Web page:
Meet the Research behind our Threat Research Team

By Miguel Hernández - APRIL 26, 2024


The Sysdig Threat Research Team (TRT)  is on a mission to help secure innovation at cloud speeds.

A group of some of the industry’s most elite threat researchers, the Sysdig TRT discovers and educates on the latest cloud-native security threats, vulnerabilities, and attack patterns.

We are fiercely passionate about security and committed to the cause. Stay up to date here on the latest insights, trends to monitor, and crucial best practices for securing your cloud-native environments. Or come meet us at RSA; we’ll be at booth S-742.

Below we will detail the latest research that has been carried out and how we have improved the security ecosystem.


SSH-Snake  is a self-modifying worm that leverages SSH credentials discovered on a compromised system to start spreading itself throughout the network. The worm automatically searches through known credential locations and shell history files to determine its next move. SSH-Snake is actively being used by threat actors in offensive operations. 

Sysdig TRT uncovered the command and control (C2) server of threat actors deploying SSH-Snake. This server holds a repository of files containing the output of SSH-Snake for each of the targets they have gained access to. 

Filenames found on the C2 server contain IP addresses of victims, which allowed us to make a high confidence assessment that these threat actors are actively exploiting known Confluence vulnerabilities in order to gain initial access and deploy SSH-Snake. This does not preclude other exploits from being used, but many of the victims are running Confluence.  

Output of SSH-Snake contains the credentials found, the IPs of the targets, and the bash history of the victims. We are witnessing the victim list growing, which means that this is an ongoing operation. At the time of writing, the number of victims is approximately 300.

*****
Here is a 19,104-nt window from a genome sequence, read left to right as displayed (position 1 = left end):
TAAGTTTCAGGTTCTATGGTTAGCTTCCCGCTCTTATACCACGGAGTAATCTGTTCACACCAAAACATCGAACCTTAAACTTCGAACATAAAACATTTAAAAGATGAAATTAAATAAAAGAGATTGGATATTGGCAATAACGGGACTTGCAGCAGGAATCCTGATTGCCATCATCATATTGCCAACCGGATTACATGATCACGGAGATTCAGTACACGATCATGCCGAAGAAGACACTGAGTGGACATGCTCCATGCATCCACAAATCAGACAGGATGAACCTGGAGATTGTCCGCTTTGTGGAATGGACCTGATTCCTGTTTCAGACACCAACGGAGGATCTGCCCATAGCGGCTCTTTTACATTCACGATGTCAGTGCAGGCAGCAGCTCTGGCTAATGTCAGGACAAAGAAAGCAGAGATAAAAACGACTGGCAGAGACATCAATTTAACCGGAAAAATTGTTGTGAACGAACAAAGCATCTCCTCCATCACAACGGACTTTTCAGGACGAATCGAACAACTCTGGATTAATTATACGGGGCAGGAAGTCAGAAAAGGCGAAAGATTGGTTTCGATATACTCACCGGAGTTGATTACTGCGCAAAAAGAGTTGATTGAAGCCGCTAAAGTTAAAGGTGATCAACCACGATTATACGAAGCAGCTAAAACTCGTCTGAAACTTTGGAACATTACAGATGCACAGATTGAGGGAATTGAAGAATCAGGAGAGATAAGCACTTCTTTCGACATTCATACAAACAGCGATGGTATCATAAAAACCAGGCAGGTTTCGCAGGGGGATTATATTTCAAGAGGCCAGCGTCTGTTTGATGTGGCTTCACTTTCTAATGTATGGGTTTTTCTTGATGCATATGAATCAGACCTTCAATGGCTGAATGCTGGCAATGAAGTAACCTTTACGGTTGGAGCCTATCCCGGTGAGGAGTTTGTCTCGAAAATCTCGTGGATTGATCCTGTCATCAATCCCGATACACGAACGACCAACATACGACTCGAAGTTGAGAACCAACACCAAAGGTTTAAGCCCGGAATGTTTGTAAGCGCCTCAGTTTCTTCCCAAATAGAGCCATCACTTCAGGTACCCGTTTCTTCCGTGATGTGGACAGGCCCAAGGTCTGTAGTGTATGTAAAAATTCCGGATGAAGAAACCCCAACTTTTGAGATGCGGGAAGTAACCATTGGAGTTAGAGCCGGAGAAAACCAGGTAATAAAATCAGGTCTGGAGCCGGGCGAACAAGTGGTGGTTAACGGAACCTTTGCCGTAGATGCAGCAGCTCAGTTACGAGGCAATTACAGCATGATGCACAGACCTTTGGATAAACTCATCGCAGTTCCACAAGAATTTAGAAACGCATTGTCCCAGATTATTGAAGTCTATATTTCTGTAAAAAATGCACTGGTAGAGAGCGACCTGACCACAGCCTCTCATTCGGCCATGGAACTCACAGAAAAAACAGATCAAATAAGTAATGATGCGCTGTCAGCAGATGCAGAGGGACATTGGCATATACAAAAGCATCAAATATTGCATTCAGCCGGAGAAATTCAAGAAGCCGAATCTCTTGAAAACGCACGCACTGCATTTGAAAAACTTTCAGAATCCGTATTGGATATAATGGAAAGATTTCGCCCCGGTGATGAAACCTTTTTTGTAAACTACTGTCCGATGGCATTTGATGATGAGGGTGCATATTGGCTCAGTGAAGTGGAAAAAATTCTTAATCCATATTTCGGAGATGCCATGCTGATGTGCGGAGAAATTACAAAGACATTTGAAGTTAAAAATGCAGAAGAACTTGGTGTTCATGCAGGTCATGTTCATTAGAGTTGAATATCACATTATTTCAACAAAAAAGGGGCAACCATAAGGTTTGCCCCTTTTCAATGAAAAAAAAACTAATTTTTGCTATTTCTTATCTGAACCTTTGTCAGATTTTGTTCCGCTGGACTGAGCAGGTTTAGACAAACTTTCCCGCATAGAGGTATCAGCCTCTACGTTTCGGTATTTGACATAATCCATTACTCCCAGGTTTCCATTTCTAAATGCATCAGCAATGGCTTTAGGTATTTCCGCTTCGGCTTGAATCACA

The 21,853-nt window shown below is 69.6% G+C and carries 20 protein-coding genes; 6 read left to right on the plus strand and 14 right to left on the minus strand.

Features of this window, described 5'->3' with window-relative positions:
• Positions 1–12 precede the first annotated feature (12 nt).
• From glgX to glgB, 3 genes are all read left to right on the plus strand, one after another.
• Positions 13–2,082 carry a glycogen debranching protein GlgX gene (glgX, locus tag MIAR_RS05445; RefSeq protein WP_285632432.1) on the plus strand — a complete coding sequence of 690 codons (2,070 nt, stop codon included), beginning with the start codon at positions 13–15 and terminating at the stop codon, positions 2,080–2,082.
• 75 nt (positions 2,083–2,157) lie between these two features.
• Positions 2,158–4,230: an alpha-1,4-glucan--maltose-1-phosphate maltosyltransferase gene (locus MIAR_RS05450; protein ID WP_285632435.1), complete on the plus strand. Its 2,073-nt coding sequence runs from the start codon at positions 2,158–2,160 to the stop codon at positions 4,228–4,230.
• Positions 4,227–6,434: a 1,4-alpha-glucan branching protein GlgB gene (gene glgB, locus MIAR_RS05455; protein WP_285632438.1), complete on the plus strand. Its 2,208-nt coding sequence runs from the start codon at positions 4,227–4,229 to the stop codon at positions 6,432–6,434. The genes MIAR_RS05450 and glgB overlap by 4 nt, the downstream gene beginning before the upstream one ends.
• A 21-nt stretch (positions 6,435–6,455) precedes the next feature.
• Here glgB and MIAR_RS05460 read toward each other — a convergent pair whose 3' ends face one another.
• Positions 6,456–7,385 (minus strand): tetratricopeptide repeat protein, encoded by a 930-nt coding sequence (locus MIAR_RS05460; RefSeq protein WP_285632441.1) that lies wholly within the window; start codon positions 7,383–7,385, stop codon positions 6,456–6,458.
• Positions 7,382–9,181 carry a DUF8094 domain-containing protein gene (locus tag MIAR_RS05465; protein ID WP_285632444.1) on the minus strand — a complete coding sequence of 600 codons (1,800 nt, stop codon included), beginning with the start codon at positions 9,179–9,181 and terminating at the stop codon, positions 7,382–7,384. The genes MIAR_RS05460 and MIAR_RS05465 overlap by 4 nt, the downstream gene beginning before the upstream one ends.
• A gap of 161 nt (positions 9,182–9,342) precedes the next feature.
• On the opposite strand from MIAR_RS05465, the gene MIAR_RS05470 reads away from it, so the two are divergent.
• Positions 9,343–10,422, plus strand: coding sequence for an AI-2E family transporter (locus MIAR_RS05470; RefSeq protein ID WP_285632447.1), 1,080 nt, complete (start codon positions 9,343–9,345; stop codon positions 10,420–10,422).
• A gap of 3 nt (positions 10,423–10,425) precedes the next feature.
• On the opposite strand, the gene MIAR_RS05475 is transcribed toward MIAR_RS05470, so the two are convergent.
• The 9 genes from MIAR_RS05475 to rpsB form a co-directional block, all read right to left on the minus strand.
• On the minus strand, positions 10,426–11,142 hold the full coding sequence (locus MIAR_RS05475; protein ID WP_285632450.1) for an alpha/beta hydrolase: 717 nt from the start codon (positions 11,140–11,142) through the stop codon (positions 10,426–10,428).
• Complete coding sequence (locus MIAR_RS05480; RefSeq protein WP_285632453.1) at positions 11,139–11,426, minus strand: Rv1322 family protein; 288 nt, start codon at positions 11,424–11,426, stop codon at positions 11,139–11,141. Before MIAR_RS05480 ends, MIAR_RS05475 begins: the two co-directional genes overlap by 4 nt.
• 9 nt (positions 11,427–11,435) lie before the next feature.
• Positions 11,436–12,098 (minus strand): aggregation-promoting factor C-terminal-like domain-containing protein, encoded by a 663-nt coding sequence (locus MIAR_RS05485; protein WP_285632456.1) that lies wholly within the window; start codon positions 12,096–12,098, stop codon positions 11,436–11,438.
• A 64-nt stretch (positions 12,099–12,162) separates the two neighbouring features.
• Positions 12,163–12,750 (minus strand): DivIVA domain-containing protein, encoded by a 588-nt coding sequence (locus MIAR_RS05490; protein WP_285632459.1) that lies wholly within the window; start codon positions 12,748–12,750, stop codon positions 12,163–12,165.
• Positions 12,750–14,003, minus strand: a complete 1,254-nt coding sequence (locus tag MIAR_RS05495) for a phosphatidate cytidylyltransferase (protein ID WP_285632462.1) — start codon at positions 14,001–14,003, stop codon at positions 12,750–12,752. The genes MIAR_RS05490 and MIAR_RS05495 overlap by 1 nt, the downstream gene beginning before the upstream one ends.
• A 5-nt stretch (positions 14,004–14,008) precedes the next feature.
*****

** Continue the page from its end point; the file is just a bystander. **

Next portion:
Sysdig TRT discovered a long-running botnet operated by a Romanian threat actor group, which we are calling RUBYCARP. Evidence suggests that this threat actor has been active for at least 10 years. Its primary method of operation leverages a botnet deployed using a variety of public exploits and brute force attacks. This group communicates via public and private IRC networks, develops cyber weapons and targeting data, and uses its botnet for financial gain via cryptomining and phishing. This report explores how RUBYCARP operates and its motivations.

RUBYCARP, like many threat actors, is interested in payloads that enable financial gain. This includes cryptomining, DDoS, and Phishing. We have seen it deploy a number of different tools to monetize its compromised assets. For example, through its Phishing operations, RUBYCARP has been seen targeting credit cards.


SCARLETEEL, a complex operation discovered in 2023, continues to thrive. Cloud environments are still their primary target, but the tools and techniques used have adapted to bypass new security measures, along with a more resilient and stealthy command and control architecture. AWS Fargate, a more sophisticated environment to breach, has also become a target as their new attack tools allow them to operate within that environment.

The attack graph discovered by this group is the following: 

Compromise AWS accounts through exploiting vulnerable compute services, gain persistence, and attempt to make money using cryptominers. Had we not thwarted their attack, our conservative estimate is that their mining would have cost over $4,000 per day until stopped.

We know that they are not only after cryptomining, but stealing intellectual property as well. In their recent attack, the actor discovered and exploited a customer mistake in an AWS policy which allowed them to escalate privileges to AdministratorAccess and gain control over the account, enabling them to then do with it what they wanted. We also watched them target Kubernetes in order to significantly scale their attack.